Wise, Isaac M.
Wise, Isaac M.
WISE, ISAAC M.
WISE, ISAAC M. (1819–1900), pioneer and leading organizer of American Reform Judaism. Born near Eger, Bohemia (now Cheb, Czech Republic), Isaac Mayer Wise led an impoverished childhood. He received a traditional Talmudic education, which, though irregular, gave him an extensive acquaintance with rabbinic literature and an appetite for wider knowledge. In 1846, after holding a minor rabbinical position in Radnitz, he left for America.
Essentially Wise was an autodidact. He appears to have imbibed Mendelssohnian ideas in Europe, but on his arrival in New York there was nothing to distinguish him from conventional Orthodoxy. The mainspring of his Reform inclinations, which surfaced in America, appears to have been a sense of the needs of Judaism in the New World. He became the rabbi at a synagogue in Albany, New York, and not only instituted reforms there but began to write and lead efforts designed to bring direction to the scattered elements of American Jewry—to formulate a particularly American Judaism. A quarrel within his synagogue over certain of these reforms led to his being forcibly ejected from his position in 1850; he thereupon started his own congregation. In 1854 he moved to Cincinnati, where he remained until his death. During the course of his lifetime Wise was twice married; he had ten children with his first wife and four with his second.
In Cincinnati, Wise started a weekly, The Israelite (later renamed The American Israelite ), which was quickly followed by a German periodical for Jewish women, Die Deborah. He wrote voluminously: history, theology, poetry, catechisms, and liturgical writings issued from his pen. Wise's overriding concerns were to provide the American Jewish community with a synod that would set qualifications for American rabbis and to establish a college that would train them and legitimize changes in ritual. This program incurred the suspicion not only of Orthodox Jews but also of the more doctrinaire Reform Jews, and it led to violent polemics with his colleagues.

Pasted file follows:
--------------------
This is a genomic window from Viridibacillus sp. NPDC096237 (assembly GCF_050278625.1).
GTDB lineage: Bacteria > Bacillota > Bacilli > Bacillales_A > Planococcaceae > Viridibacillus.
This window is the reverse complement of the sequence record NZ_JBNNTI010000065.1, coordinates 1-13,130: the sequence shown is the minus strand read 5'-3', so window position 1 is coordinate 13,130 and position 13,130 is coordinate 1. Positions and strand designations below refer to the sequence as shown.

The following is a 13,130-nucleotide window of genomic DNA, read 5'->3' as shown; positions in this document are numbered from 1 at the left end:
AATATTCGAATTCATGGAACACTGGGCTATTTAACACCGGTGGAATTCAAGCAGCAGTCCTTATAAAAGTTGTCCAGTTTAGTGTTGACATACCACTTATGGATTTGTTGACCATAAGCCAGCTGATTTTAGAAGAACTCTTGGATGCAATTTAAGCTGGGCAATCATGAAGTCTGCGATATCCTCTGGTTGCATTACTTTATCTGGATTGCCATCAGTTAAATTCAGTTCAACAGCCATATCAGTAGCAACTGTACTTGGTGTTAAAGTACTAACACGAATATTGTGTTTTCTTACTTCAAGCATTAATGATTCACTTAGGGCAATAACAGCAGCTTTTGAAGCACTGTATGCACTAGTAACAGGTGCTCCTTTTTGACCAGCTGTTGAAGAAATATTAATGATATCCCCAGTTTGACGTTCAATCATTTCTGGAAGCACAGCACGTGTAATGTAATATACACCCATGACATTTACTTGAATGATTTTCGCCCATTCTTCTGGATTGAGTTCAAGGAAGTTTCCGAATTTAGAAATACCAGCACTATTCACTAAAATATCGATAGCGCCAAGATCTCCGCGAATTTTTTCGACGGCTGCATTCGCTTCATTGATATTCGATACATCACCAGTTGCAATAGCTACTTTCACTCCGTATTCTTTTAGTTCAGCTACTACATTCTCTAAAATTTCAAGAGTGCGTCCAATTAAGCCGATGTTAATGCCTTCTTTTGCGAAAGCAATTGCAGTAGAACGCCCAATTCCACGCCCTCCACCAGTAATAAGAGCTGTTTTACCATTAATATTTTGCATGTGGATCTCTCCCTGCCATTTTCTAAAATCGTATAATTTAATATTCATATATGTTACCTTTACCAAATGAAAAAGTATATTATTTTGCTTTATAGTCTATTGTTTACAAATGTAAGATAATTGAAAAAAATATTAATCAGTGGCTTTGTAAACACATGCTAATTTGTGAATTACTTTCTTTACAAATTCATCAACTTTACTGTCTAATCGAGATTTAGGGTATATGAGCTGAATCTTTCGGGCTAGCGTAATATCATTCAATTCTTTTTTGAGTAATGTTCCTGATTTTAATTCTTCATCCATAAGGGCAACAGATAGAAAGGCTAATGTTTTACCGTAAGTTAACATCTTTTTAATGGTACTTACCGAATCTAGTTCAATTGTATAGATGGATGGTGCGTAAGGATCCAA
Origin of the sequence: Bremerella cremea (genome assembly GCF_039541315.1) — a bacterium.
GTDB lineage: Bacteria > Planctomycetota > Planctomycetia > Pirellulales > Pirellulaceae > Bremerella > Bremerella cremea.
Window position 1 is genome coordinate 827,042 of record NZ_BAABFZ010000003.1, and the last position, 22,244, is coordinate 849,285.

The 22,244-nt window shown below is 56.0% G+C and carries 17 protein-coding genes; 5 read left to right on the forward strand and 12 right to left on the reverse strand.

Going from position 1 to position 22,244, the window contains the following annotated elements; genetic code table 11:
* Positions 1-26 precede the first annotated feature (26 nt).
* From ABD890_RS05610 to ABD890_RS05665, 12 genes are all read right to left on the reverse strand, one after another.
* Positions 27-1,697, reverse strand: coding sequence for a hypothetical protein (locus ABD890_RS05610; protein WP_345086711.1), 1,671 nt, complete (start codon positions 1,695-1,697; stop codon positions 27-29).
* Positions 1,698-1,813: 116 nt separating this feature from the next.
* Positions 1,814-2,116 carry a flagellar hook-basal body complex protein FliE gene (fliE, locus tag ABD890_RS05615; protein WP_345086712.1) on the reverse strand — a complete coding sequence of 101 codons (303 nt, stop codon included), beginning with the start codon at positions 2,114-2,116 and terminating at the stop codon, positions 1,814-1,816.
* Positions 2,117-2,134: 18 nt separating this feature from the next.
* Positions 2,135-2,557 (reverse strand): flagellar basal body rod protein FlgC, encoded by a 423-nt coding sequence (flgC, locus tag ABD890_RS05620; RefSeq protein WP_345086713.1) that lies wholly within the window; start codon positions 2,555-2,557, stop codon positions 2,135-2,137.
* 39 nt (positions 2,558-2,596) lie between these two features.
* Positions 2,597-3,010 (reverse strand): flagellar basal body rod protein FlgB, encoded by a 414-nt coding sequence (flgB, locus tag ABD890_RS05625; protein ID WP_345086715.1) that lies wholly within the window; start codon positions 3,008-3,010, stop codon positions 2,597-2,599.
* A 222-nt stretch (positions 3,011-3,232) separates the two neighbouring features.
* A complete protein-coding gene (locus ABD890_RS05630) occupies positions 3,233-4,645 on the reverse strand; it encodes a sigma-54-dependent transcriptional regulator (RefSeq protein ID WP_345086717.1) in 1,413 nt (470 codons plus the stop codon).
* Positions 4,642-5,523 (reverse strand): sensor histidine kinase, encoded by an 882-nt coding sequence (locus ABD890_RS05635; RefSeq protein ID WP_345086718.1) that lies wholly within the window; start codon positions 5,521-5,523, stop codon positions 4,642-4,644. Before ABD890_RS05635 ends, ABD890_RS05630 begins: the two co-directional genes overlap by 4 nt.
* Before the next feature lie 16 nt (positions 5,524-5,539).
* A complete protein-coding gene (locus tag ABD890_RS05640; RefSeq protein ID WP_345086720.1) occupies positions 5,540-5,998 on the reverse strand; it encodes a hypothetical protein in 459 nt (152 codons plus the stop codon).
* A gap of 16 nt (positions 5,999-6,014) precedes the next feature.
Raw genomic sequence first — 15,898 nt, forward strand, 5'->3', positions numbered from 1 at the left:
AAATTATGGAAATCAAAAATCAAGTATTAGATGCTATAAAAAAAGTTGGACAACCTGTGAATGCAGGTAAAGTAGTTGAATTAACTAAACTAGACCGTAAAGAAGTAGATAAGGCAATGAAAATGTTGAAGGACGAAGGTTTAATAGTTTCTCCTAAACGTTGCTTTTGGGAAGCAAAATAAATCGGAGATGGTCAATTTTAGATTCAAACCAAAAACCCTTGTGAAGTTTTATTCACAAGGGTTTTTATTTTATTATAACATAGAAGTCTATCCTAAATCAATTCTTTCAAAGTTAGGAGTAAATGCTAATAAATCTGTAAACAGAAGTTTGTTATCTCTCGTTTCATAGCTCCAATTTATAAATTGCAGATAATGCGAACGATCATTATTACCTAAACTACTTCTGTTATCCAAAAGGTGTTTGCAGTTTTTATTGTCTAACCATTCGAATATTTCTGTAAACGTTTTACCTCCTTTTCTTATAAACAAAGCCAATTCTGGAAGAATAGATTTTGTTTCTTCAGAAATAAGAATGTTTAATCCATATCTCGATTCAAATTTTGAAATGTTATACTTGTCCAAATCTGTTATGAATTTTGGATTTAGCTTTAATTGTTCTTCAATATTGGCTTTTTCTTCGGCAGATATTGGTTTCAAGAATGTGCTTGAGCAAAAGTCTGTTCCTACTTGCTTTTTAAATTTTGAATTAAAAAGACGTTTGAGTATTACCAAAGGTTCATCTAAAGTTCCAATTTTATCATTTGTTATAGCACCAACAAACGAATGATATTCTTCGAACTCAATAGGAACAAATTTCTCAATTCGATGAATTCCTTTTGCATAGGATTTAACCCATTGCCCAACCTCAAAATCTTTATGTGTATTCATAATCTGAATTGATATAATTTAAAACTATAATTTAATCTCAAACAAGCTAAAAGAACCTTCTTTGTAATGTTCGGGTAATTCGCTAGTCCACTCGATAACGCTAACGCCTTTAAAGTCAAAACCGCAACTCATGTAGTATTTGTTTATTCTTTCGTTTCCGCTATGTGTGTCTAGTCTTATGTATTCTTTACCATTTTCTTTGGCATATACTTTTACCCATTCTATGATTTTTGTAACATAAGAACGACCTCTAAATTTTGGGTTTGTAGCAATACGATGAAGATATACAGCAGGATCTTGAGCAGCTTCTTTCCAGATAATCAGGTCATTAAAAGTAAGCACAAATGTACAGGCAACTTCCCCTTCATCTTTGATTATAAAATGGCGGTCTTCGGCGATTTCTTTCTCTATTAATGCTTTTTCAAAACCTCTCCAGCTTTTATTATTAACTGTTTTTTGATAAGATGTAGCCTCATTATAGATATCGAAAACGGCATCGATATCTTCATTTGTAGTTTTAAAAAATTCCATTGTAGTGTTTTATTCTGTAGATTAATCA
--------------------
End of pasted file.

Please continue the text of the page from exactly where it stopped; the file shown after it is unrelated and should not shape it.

Nevertheless, as a result of Wise's propaganda the Union of American Hebrew Congregations was established in 1873 in Cincinnati, and in 1875 the union opened Hebrew Union College, with Wise as its president. His energy, resilience, and single-minded devotion to his tasks nursed the college through a difficult beginning, and when in 1889 the Central Conference of American Rabbis was established Wise became its president. His place in the history of American Judaism rests on his intuition of the needs of an as yet inchoate community and his persistence in bringing his ideas to fulfillment.
Heller, James G. Isaac M. Wise. New York, 1965.
Knox, Israel. Rabbi in America: The Story of Isaac M. Wise. Boston, 1957.
Philipson, David. Reform Movement in Judaism. 2d rev. ed. (1931). Reprint, New York, 1967.
Wise, Isaac M. Reminiscences. Translated by David Philipson. Cincinnati, 1901. Covers the period between 1846 and 1857.
Wolf, Alfred. "A Newly-Discovered Letter by Isaac M. Wise." Journal of Reform Judaism 37 (1990): 1–8.
S. D. Temkin (1987)